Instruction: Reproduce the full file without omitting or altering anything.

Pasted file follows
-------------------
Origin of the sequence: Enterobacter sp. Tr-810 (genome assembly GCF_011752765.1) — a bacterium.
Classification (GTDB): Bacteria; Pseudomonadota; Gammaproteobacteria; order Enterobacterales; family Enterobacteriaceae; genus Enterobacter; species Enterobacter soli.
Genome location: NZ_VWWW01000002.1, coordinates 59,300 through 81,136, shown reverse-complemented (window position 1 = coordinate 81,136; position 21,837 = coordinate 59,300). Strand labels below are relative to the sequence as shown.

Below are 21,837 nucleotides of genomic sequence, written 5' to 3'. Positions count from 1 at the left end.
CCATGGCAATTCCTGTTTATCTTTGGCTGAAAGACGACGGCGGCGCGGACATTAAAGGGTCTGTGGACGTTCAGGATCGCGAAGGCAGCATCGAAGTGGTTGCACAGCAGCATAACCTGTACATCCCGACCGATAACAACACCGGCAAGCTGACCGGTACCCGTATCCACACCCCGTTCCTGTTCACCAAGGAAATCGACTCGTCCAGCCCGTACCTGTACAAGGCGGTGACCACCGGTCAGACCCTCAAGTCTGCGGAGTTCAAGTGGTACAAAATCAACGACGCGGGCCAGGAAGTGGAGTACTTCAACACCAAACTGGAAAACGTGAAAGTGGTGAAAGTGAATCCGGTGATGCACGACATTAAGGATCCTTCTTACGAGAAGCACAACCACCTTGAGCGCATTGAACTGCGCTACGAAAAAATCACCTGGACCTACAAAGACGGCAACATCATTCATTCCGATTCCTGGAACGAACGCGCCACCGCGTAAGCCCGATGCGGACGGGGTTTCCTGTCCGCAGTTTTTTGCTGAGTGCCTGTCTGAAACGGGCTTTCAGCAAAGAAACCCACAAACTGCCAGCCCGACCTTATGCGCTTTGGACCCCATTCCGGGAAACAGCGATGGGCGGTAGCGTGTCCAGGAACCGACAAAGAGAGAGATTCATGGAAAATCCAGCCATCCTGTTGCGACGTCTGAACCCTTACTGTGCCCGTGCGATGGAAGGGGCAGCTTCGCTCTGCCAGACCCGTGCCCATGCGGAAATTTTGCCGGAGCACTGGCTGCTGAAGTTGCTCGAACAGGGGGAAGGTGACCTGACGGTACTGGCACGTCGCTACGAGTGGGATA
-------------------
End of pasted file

Origin of the sequence: Enterobacter sp. Tr-810 (genome assembly GCF_011752765.1) — a bacterium.
Classification (GTDB): Bacteria; Pseudomonadota; Gammaproteobacteria; order Enterobacterales; family Enterobacteriaceae; genus Enterobacter; species Enterobacter soli.
Genome location: NZ_VWWW01000002.1, coordinates 59,300 through 81,136, shown reverse-complemented (window position 1 = coordinate 81,136; position 21,837 = coordinate 59,300). Strand labels below are relative to the sequence as shown.

Below are 21,837 nucleotides of genomic sequence, written 5' to 3'. Positions count from 1 at the left end.
CCATGGCAATTCCTGTTTATCTTTGGCTGAAAGACGACGGCGGCGCGGACATTAAAGGGTCTGTGGACGTTCAGGATCGCGAAGGCAGCATCGAAGTGGTTGCACAGCAGCATAACCTGTACATCCCGACCGATAACAACACCGGCAAGCTGACCGGTACCCGTATCCACACCCCGTTCCTGTTCACCAAGGAAATCGACTCGTCCAGCCCGTACCTGTACAAGGCGGTGACCACCGGTCAGACCCTCAAGTCTGCGGAGTTCAAGTGGTACAAAATCAACGACGCGGGCCAGGAAGTGGAGTACTTCAACACCAAACTGGAAAACGTGAAAGTGGTGAAAGTGAATCCGGTGATGCACGACATTAAGGATCCTTCTTACGAGAAGCACAACCACCTTGAGCGCATTGAACTGCGCTACGAAAAAATCACCTGGACCTACAAAGACGGCAACATCATTCATTCCGATTCCTGGAACGAACGCGCCACCGCGTAAGCCCGATGCGGACGGGGTTTCCTGTCCGCAGTTTTTTGCTGAGTGCCTGTCTGAAACGGGCTTTCAGCAAAGAAACCCACAAACTGCCAGCCCGACCTTATGCGCTTTGGACCCCATTCCGGGAAACAGCGATGGGCGGTAGCGTGTCCAGGAACCGACAAAGAGAGAGATTCATGGAAAATCCAGCCATCCTGTTGCGACGTCTGAACCCTTACTGTGCCCGTGCGATGGAAGGGGCAGCTTCGCTCTGCCAGACCCGTGCCCATGCGGAAATTTTGCCGGAGCACTGGCTGCTGAAGTTGCTCGAACAGGGGGAAGGTGACCTGACGGTACTGGCACGTCGCTACGAGTGGGATA